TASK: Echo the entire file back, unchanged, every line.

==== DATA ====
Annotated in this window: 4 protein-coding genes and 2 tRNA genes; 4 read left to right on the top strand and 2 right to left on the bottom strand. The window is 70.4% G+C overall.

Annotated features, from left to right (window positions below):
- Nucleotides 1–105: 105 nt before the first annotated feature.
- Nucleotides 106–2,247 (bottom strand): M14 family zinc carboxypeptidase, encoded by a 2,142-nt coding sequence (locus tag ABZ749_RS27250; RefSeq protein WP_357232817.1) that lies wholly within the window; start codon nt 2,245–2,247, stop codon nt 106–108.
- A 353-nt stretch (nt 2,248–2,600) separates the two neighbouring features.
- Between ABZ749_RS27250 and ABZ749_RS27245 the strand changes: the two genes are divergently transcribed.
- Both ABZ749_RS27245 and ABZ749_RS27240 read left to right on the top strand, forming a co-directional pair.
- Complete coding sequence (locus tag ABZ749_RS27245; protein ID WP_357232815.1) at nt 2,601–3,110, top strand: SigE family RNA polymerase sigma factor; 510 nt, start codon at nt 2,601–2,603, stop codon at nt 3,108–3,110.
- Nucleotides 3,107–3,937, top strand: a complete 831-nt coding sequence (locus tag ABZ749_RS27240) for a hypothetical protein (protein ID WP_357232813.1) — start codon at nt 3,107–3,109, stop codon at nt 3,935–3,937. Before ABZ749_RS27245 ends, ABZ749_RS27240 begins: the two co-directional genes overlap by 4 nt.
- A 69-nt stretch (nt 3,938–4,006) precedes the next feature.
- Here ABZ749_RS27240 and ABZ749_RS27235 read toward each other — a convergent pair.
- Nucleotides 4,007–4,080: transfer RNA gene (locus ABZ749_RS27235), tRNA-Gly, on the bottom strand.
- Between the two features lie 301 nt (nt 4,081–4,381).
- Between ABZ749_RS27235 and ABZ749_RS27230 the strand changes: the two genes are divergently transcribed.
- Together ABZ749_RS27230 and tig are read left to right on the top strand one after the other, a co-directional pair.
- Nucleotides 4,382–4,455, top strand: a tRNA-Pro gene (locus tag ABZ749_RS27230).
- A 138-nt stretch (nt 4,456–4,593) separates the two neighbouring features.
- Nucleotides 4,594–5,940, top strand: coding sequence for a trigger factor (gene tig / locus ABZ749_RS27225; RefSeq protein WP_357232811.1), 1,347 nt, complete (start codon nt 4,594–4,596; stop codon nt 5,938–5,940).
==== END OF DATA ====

Annotated in this window: 4 protein-coding genes and 2 tRNA genes; 4 read left to right on the top strand and 2 right to left on the bottom strand. The window is 70.4% G+C overall.

Annotated features, from left to right (window positions below):
- Nucleotides 1–105: 105 nt before the first annotated feature.
- Nucleotides 106–2,247 (bottom strand): M14 family zinc carboxypeptidase, encoded by a 2,142-nt coding sequence (locus tag ABZ749_RS27250; RefSeq protein WP_357232817.1) that lies wholly within the window; start codon nt 2,245–2,247, stop codon nt 106–108.
- A 353-nt stretch (nt 2,248–2,600) separates the two neighbouring features.
- Between ABZ749_RS27250 and ABZ749_RS27245 the strand changes: the two genes are divergently transcribed.
- Both ABZ749_RS27245 and ABZ749_RS27240 read left to right on the top strand, forming a co-directional pair.
- Complete coding sequence (locus tag ABZ749_RS27245; protein ID WP_357232815.1) at nt 2,601–3,110, top strand: SigE family RNA polymerase sigma factor; 510 nt, start codon at nt 2,601–2,603, stop codon at nt 3,108–3,110.
- Nucleotides 3,107–3,937, top strand: a complete 831-nt coding sequence (locus tag ABZ749_RS27240) for a hypothetical protein (protein ID WP_357232813.1) — start codon at nt 3,107–3,109, stop codon at nt 3,935–3,937. Before ABZ749_RS27245 ends, ABZ749_RS27240 begins: the two co-directional genes overlap by 4 nt.
- A 69-nt stretch (nt 3,938–4,006) precedes the next feature.
- Here ABZ749_RS27240 and ABZ749_RS27235 read toward each other — a convergent pair.
- Nucleotides 4,007–4,080: transfer RNA gene (locus ABZ749_RS27235), tRNA-Gly, on the bottom strand.
- Between the two features lie 301 nt (nt 4,081–4,381).
- Between ABZ749_RS27235 and ABZ749_RS27230 the strand changes: the two genes are divergently transcribed.
- Together ABZ749_RS27230 and tig are read left to right on the top strand one after the other, a co-directional pair.
- Nucleotides 4,382–4,455, top strand: a tRNA-Pro gene (locus tag ABZ749_RS27230).
- A 138-nt stretch (nt 4,456–4,593) separates the two neighbouring features.
- Nucleotides 4,594–5,940, top strand: coding sequence for a trigger factor (gene tig / locus ABZ749_RS27225; RefSeq protein WP_357232811.1), 1,347 nt, complete (start codon nt 4,594–4,596; stop codon nt 5,938–5,940).